When my mother and I were in Ireland, she discussed her overall dislike WITH Ireland’s drinking habits. Every street had mass amounts of broken beer bottles, and pubs and hostels were filled with those old guys that have been drinking the whole day long. The ones that get a little too friendly  and a bit handsy. Another characteristic of Ireland is their utter relaxed attitude about ( it seems to be) everything.  For example if you have any ailment from a back ache to a train being late the typical Irish response is to just have a Guinness. Now all of this may seem like great fun to our younger generation or for those travellers looking for a good time. However it tends to become a problem in Ireland.  According to the article “Ireland’s Alcholic Curse” there are many social problems in Ireland because of alcohol. This article talks about Irish openness to drunkeness instead of just drinking meaning that it is more socially acceptable to drink large amounts of alcohol. However most Irish people , going along with their usual attitude, just shrug it off and say just have another Guinness. The article also mentions these shocking facts, “We now top the European Union league in alcohol expenditure per person and this development has been reflected in weekend binge drinking, addicted youngsters, drunk-driving, late-night street violence and overcrowded accident and emergency hospital wards”. This doesn’t seem like the Ireland I love to visit and I am starting to wonder if MADD are right. We will have to survey more countries to get to the bottom of this.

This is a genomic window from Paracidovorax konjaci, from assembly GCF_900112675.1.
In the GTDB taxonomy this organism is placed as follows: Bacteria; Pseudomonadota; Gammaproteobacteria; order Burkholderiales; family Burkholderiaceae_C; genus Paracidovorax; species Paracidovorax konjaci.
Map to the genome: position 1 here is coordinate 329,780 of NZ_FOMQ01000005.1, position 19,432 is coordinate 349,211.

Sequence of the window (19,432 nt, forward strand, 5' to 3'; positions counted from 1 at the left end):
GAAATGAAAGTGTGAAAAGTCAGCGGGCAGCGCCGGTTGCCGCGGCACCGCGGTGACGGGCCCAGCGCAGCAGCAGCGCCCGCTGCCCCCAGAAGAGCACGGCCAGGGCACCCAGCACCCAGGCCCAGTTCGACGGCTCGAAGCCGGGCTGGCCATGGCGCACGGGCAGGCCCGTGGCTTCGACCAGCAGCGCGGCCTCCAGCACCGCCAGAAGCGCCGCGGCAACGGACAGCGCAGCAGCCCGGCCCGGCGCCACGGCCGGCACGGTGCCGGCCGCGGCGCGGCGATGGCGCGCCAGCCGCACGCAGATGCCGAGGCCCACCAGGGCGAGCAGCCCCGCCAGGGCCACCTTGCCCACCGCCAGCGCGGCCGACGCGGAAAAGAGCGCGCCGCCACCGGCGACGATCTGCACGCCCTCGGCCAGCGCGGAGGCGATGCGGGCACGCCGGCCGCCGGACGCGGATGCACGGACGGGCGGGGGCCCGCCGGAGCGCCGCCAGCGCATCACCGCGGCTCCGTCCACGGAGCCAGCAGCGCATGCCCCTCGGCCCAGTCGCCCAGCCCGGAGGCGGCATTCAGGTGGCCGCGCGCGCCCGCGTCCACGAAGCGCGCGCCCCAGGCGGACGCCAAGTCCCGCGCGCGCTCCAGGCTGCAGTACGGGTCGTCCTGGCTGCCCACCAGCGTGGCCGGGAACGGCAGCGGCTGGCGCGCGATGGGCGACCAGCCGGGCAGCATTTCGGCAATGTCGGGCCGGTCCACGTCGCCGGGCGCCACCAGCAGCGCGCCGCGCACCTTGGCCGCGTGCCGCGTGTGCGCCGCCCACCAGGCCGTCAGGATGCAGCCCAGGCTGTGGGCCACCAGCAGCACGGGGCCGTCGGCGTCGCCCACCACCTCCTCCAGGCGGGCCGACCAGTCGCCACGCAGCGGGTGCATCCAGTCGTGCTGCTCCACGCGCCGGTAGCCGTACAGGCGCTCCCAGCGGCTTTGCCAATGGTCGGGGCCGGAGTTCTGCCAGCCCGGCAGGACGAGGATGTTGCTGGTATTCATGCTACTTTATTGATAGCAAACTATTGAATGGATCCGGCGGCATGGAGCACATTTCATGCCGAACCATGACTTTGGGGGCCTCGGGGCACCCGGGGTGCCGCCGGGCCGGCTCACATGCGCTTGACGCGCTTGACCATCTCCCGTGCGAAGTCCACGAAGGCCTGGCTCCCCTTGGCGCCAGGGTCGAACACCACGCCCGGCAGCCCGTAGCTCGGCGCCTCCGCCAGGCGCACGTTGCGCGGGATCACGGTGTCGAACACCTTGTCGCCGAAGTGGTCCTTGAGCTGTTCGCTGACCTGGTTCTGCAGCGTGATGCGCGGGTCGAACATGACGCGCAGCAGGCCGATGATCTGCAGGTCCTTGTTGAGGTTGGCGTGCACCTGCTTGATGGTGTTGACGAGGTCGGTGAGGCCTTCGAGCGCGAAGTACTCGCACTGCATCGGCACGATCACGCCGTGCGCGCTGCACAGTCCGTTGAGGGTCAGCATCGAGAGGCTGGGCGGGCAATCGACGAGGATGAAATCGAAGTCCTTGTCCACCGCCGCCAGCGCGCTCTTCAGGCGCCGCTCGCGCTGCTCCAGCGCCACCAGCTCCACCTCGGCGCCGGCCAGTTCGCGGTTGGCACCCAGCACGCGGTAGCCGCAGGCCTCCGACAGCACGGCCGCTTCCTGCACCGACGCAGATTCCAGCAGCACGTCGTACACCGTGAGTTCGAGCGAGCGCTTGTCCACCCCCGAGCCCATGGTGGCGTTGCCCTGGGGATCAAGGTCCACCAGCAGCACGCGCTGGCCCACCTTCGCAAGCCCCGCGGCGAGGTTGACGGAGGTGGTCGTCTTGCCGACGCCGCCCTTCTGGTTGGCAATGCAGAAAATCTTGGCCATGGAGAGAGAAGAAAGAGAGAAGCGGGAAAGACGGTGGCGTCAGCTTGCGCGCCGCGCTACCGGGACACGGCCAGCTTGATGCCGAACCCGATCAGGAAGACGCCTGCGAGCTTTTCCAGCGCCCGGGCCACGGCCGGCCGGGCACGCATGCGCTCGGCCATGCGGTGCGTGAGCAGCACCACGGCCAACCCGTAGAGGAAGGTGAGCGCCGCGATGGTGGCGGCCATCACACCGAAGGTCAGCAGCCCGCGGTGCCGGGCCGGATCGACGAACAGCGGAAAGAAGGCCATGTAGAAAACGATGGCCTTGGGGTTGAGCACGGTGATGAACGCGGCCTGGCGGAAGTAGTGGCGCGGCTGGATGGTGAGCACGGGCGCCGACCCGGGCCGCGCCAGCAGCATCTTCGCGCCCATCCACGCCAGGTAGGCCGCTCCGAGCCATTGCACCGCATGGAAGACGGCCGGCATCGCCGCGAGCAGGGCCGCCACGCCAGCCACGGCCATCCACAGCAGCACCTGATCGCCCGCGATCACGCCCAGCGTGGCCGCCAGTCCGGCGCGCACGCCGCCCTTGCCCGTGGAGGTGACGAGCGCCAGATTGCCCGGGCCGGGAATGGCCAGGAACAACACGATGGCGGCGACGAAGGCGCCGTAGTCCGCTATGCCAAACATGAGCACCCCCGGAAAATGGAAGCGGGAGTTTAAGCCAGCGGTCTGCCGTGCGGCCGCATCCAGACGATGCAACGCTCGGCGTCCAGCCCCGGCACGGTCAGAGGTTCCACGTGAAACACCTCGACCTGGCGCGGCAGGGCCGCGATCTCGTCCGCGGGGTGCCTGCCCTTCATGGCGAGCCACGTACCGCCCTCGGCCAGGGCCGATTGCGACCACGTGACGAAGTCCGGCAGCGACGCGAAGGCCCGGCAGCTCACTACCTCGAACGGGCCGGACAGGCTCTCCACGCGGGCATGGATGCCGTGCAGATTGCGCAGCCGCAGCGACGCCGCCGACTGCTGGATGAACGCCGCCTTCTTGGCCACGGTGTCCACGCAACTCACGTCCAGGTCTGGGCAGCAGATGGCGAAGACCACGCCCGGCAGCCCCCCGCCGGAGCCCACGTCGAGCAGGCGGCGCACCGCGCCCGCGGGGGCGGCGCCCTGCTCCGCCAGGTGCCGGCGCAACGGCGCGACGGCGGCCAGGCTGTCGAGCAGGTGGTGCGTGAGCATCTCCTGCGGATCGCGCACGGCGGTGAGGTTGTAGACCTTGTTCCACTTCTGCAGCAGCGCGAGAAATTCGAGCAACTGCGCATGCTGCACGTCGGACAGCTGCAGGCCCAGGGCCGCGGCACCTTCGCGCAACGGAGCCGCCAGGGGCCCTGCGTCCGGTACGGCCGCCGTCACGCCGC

The Aussies! Where ever they roam there is sure to be big groups and and a good time. When I visited Ireland a few years back there were plenty of Aussies roaming the streets of Dublin. It seemed that they were always together in a big group and even if two Australians didn’t know each other they would treat each other like long lost cousins. Most of the Aussies I  met in Ireland were extroverted and always at the pubs having a good time with their friends. Even an Australian man from The Department of Public Health, Milton Lewis, in his article, “Alcohol in Australia: The intertwining of social and personal histories” admits that ” Like most Australian men of my generation, I grew up with an understanding that alcohol and cigarettes were a ritual of manhood and subsequently went through my student days and into my early adulthood drinking heavily.” From this experience, in my mind, Australia had a reputation for drinking and a good time, however I was surprised to find out this isn’t the case….